Miami Heat

Miami Heat needs much better play at point guard

Miami Heat point guard Shabazz Napier reacts after hitting a three-pointer in the fourth quarter against the Charlotte Hornets at AmericanAirlines Arena on Sunday, Nov. 23, 2014.
Miami Heat point guard Shabazz Napier reacts after hitting a three-pointer in the fourth quarter against the Charlotte Hornets at AmericanAirlines Arena on Sunday, Nov. 23, 2014. el Nuevo Herald

Shabazz Napier is rejoining the Heat when it begins its five-game road trip Thursday in Portland, and this much is clear: Whether Napier plays much or not, the Heat’s point-guard play must improve considerably for Miami to climb higher than the eighth seed in the Eastern Conference.

Norris Cole and Mario Chalmers are struggling through two of the worst shooting seasons of their careers, and Napier has the worst assist-to-turnover ratio of any NBA point guard who has played at least 10 games. The Heat also has had trouble keeping quick point guards from penetrating.

Heat coach Erik Spoelstra hadn’t used Napier in six games in a row before he was dispatched to the Heat’s NBDL affiliate in South Dakota for the past three games, where he averaged 18.6 points and 4.0 assists.

Spoelstra was told that Napier, in his NBDL stint, was “better as he went along in every part of it in terms of his attitude, leadership, defense, work ethic. He got something out of it.”

Spoelstra never explained why Napier lost his rotation spot, but shoddy defense and his poor 1.1-to-1 assist to turnover ratio assuredly contributed.

“He’s having moments where he has to learn the game,” Dwyane Wade said Tuesday. “He makes mistakes, but he does some great things as well. He’s not going to get bigger or faster, but he has talent. He has ability to be a good point guard in this league.”

Cole, who will be a restricted free agent if the Heat makes him a $3 million qualifying offer by July 1, has seen his shooting percentage dip to a career-worst 38.5 percent, down from 41.4 last season. He’s shooting 25 percent on threes (19 for 76), which is down from 34.5 last season.

Cole has had stretches of impressive three-point shooting, including making 17 of 32 in the 2013 playoffs. He has been working recently with former NBA guard Sedric Toney, who has served as his shooting coach over the years.

“I’ve been struggling shooting the ball lately, but it’s going to come,” he said. “I know eventually I’m going to have a stretch where I get rolling. I’ve been in the gym working on my shot every day.”

After starting just 12 games over his first three seasons, Cole began the season as the Heat’s starter and started 23 games before Chalmers replaced him in the lineup seven games ago.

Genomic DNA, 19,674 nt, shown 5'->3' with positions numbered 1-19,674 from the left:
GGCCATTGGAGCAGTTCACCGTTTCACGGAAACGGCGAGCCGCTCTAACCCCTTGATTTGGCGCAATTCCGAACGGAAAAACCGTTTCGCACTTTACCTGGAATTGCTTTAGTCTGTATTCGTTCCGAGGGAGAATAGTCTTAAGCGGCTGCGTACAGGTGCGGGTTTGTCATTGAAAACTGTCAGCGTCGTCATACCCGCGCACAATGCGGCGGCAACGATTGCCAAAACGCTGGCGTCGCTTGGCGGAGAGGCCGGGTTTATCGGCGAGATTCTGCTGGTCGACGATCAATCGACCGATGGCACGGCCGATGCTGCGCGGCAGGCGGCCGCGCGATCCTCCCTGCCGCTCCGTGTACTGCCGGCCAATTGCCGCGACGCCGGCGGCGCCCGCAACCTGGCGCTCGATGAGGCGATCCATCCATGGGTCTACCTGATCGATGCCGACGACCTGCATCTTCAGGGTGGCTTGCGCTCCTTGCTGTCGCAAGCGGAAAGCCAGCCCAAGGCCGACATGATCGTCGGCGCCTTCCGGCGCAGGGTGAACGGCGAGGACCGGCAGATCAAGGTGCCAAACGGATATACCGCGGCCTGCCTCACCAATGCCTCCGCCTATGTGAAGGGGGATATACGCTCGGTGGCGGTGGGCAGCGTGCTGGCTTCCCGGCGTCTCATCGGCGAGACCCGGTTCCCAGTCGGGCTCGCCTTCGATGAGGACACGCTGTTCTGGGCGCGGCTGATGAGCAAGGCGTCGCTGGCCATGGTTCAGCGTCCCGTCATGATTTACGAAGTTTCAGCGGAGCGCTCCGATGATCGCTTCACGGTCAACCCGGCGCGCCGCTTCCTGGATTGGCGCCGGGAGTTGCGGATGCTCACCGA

Among 48 qualifying point guards, Cole is 25th in assist-to-turnover ratio (2.51 to 1) but 36th in assists (3.3 per game).

“There are times when I make good plays and times I make plays I can learn from,” he said. “That’s a microcosm of what happens in our games this season.”

Cole is handling the ball “a little more” with LeBron James gone and said: “I like to have the ball in my hands.”

He admitted: “I’m not pleased about my play. Have I done some things well? Yes. But there are also some things I haven’t done well.”

Chalmers, meanwhile, flourished early in the season while adjusting to playing primarily backup shooting guard. But he’s back to playing more point guard and his 1.75 to 1 assist-to-turnover ratio ranks just 43rd among 48 qualifying point guards.

What’s more, Chalmers has shot just 33.9 percent over his past 21 games, which has dropped his season percentage to 40.4, fifth-worst among starting point guards and down from 45.4 last season.

A career 36.7 percent three-point shooter, Chalmers stands at 29.4 percent (32 for 109). His 11.0 scoring average is the highest of his career, but that’s a function of taking more shots.

“I’ve just got to find a rhythm somehow,” he said.

Asked if the Heat’s point guard play needs to improve, Chalmers said: “I don’t think so. Everybody was talking about how [the point guards] were scoring early. But most of the time, we were scoring when D-Wade or [Chris Bosh] was out. Our job is to distribute the ball and take shots when we get them, and that’s very few.”

Wade cracked that the Heat needs its point guards is “to take care of the ball. Leave the turnovers to myself! ... [And] try to contain the other team’s point guard.”


The Heat released guard Andre Dawkins a day before NBA contracts become guaranteed for the season. His agent, John Spencer, said the Heat expressed interest in signing Dawkins to a 10-day contract “down the road.” Dawkins scored three points in 22 minutes over four games for the Heat.

The contracts of Hassan Whiteside, Justin Hamilton and James Ennis become fully guaranteed after 5 p.m. Wednesday.

Hamilton, who has missed nine games dealing with the effects of a concussion sustained Dec.17 against Utah, said he’s ready to play. “I had headaches, trouble concentrating,” he said.

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